Dirty Fuel Has a Bright Future

 | Aug 20, 2014 | 3:00 PM EDT
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I find it mildly amusing to talk about energy stocks with investors who only pay attention to the headlines. Most people seem to think that we are the verge of a tremendous green energy future and that in virtually no time at all we will be getting the bulk of our power needs from wind , solar and other renewable sources. Of course, they also think that renewable means cheaper and that is far from the case at this moment in time.

I am a big believer in renewable energy technologies but that cheap green future is still a long way off. It may the norm for my kids at some point, but for the foreseeable future we will need to burn stuff to meet global energy needs.

The consensus view is that we will see the demise of the coal industry sometime soon as well. While coal is considered a dirty fuel, it is also necessary for much of the world. Far from declining, coal demand is projected to grow over the next decade as emerging markets burn the coal that the U.S. may stop using.

Even the U.S. will still use a significant amount of coal to produce electricity for several decades. As International Energy Agency Executive Director Maria van der Hoeven recently pointed out: "Like it or not, coal is here to stay for a long time to come. Coal is abundant and geopolitically secure, and coal-fired plants are easily integrated into existing power systems. With advantages like these, it is easy to see why coal demand continues to grow."

Coal stocks have been beaten up pretty badly the past few years. Shares of industry leader Peabody Energy (BTU) are down about 80% from their 2008 peaks. Arch Coal (ACI) shares have gone from more than $70 to less than $5. Alpha Natural Resources (ANR) was once a triple-digit stock and now it, too, languishes in the sub-$5 neighborhood. While a price decline in and of itself is not a reason to buy the stock, it does appear that the market is underpricing the long-term realities of coal companies. If your idea of long term is the next options expiration, then coal is not for you. However, investors who are willing to think in term of five to 10 years could see enormous profits from this dirty sector.

The coal industry is starting to show some of the classic signs of bottoming. We have seen a few bankruptcies so far in the sector, as marginal and over leveraged players are forced out of the business. Private equity investors are starting to move into the space, buying coal producing assets and companies on the cheap.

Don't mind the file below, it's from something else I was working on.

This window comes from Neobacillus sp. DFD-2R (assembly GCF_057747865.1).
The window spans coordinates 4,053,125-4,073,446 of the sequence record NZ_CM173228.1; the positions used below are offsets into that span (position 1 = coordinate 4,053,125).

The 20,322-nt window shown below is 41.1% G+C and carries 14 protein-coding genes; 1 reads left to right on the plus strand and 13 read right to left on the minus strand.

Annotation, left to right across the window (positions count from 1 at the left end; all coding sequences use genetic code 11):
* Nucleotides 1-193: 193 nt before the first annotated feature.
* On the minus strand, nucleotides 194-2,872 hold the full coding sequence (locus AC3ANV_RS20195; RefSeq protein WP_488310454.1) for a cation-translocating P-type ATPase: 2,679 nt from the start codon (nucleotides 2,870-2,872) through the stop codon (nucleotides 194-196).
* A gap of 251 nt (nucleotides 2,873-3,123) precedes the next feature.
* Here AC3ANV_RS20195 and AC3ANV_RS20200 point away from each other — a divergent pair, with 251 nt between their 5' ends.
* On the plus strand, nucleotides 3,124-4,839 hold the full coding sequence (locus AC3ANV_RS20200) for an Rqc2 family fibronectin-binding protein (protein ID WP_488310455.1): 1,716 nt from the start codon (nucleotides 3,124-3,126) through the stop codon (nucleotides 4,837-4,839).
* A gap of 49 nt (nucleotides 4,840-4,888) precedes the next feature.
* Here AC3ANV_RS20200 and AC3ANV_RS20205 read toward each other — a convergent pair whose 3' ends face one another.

Apollo Global Management (APO) executive Jordan Zaken announced a partnership to buy coal assets and said, "We believe the long-term prospects for the global coal industry are highly compelling." Blackstone (BX) was a big buyer of Arch Coal shares in the past quarter, snapping up 5.4 million shares of the coal miner. Eventually, we will start seeing mergers as coal companies join forces to achieve economies of scale and pool resources to improve access to export markets around the world.

On a price-to-book value basis, shares of Arch Coal and Alpha Natural are now among the cheapest globally. At these prices, the stocks are basically undated call options on the future of the coal industry. If they survive, the stocks could pay off tenfold or more over the next decade. If they are acquired, you will make a few bucks. If they fail, then you will obviously lose the few dollars you pay for the bargain basement shares today. It is an excellent risk/reward for long-term investors. At these prices, even a small position can have huge rewards.

Industry leader Peabody has been a little trickier to play. I like to buy stocks that are trading at less than 90% of book value and this stock has stubbornly refused to dip below that level. On pullbacks, it is proving profitable to sell the near-term puts in hopes of backing into the stock when the price eventually falls to an attractive entry point. Until it does, you can just pocket premiums on cash-secured put sales.

We may have a cleaner, greener energy future someday. But that day is not today. Coal is still very much a part of the global energy picture.

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